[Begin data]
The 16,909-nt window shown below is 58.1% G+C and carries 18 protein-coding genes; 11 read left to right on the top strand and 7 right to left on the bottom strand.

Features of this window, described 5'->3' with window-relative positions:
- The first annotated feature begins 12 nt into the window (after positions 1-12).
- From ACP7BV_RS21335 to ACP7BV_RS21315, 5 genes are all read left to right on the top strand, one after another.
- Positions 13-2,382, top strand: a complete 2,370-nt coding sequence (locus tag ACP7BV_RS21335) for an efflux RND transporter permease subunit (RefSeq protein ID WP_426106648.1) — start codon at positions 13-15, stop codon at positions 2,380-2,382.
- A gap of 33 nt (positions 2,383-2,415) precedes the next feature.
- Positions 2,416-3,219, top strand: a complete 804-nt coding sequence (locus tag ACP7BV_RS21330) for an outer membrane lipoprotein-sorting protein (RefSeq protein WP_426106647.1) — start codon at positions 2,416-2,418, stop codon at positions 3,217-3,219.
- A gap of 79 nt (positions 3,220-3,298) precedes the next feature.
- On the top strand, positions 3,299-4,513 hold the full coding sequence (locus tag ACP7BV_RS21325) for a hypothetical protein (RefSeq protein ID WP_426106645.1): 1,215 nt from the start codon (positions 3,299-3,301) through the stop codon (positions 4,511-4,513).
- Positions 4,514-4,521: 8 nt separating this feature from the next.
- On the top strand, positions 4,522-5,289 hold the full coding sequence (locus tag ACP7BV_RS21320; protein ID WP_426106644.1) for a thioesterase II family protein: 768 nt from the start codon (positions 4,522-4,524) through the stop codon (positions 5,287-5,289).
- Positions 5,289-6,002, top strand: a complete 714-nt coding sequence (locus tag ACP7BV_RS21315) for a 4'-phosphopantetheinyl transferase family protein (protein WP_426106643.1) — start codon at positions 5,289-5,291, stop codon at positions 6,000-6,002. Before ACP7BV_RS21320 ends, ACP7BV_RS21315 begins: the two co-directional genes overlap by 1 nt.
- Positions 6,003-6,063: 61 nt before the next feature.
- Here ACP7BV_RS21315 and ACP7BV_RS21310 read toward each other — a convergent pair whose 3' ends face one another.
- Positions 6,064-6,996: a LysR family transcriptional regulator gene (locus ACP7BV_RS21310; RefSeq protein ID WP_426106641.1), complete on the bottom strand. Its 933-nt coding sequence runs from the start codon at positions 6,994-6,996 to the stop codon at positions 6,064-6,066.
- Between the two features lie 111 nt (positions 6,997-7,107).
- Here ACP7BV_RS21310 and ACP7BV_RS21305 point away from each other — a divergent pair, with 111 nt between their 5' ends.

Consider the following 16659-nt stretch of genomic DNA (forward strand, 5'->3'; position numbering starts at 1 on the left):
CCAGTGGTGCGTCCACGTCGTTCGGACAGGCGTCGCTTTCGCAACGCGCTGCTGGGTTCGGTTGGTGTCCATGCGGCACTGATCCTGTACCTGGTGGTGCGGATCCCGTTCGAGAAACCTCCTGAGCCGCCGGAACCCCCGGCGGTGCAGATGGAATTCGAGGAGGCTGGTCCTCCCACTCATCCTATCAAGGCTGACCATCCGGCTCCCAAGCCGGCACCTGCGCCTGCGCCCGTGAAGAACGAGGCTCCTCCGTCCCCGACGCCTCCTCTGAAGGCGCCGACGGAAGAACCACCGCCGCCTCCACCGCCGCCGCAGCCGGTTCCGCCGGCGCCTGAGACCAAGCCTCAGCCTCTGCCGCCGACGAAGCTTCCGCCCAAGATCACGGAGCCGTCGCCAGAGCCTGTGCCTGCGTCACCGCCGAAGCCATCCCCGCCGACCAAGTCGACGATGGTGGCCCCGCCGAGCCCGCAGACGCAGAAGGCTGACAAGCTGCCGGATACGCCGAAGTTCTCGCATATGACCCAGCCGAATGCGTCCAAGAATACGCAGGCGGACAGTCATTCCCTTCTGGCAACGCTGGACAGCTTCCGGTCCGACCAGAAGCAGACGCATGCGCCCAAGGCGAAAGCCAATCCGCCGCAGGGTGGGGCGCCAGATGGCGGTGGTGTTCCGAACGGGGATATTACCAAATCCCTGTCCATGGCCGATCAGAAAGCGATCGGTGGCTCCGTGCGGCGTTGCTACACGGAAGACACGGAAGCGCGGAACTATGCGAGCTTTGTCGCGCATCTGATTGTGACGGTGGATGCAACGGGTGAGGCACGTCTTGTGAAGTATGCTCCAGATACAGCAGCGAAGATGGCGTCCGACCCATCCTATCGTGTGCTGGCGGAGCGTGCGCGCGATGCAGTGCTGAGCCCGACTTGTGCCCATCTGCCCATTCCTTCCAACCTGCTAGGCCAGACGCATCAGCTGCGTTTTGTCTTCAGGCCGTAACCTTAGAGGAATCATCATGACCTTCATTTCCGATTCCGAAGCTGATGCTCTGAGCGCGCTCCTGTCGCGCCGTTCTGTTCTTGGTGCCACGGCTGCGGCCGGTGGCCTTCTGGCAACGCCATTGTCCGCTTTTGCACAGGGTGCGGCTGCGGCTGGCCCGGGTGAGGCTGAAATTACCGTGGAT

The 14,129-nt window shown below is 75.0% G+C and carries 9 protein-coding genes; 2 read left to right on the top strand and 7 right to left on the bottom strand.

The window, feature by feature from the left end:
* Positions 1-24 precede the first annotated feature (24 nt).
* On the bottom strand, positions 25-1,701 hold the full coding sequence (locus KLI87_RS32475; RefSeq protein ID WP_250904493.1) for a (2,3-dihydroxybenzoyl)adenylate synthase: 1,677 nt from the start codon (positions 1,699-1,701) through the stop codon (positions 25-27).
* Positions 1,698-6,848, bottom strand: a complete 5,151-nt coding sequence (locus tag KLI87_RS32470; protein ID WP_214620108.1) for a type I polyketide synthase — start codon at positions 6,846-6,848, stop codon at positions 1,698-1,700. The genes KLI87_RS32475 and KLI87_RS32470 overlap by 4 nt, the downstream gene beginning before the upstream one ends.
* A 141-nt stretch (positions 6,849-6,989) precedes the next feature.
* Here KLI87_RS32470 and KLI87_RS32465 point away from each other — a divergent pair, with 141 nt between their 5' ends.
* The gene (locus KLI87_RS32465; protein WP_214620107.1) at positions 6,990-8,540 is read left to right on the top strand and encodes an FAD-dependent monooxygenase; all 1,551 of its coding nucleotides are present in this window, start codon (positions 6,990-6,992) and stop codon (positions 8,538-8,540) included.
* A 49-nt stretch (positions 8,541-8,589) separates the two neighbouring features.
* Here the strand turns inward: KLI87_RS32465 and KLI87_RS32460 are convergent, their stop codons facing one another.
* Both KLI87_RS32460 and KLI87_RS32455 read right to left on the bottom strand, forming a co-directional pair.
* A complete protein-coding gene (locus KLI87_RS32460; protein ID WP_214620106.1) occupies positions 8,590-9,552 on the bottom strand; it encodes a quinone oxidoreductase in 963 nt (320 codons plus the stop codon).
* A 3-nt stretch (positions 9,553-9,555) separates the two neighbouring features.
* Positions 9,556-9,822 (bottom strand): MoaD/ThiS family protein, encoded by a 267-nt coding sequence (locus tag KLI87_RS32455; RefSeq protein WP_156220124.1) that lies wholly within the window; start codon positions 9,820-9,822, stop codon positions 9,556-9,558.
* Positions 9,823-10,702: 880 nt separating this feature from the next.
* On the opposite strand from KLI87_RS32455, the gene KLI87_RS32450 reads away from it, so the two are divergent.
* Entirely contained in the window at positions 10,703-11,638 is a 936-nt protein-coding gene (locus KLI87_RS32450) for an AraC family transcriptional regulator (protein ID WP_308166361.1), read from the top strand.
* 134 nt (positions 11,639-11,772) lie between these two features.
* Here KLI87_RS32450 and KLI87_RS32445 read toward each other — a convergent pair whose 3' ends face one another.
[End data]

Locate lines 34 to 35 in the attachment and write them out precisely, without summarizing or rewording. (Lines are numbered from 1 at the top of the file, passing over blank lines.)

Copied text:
* Positions 9,823-10,702: 880 nt separating this feature from the next.
* On the opposite strand from KLI87_RS32455, the gene KLI87_RS32450 reads away from it, so the two are divergent.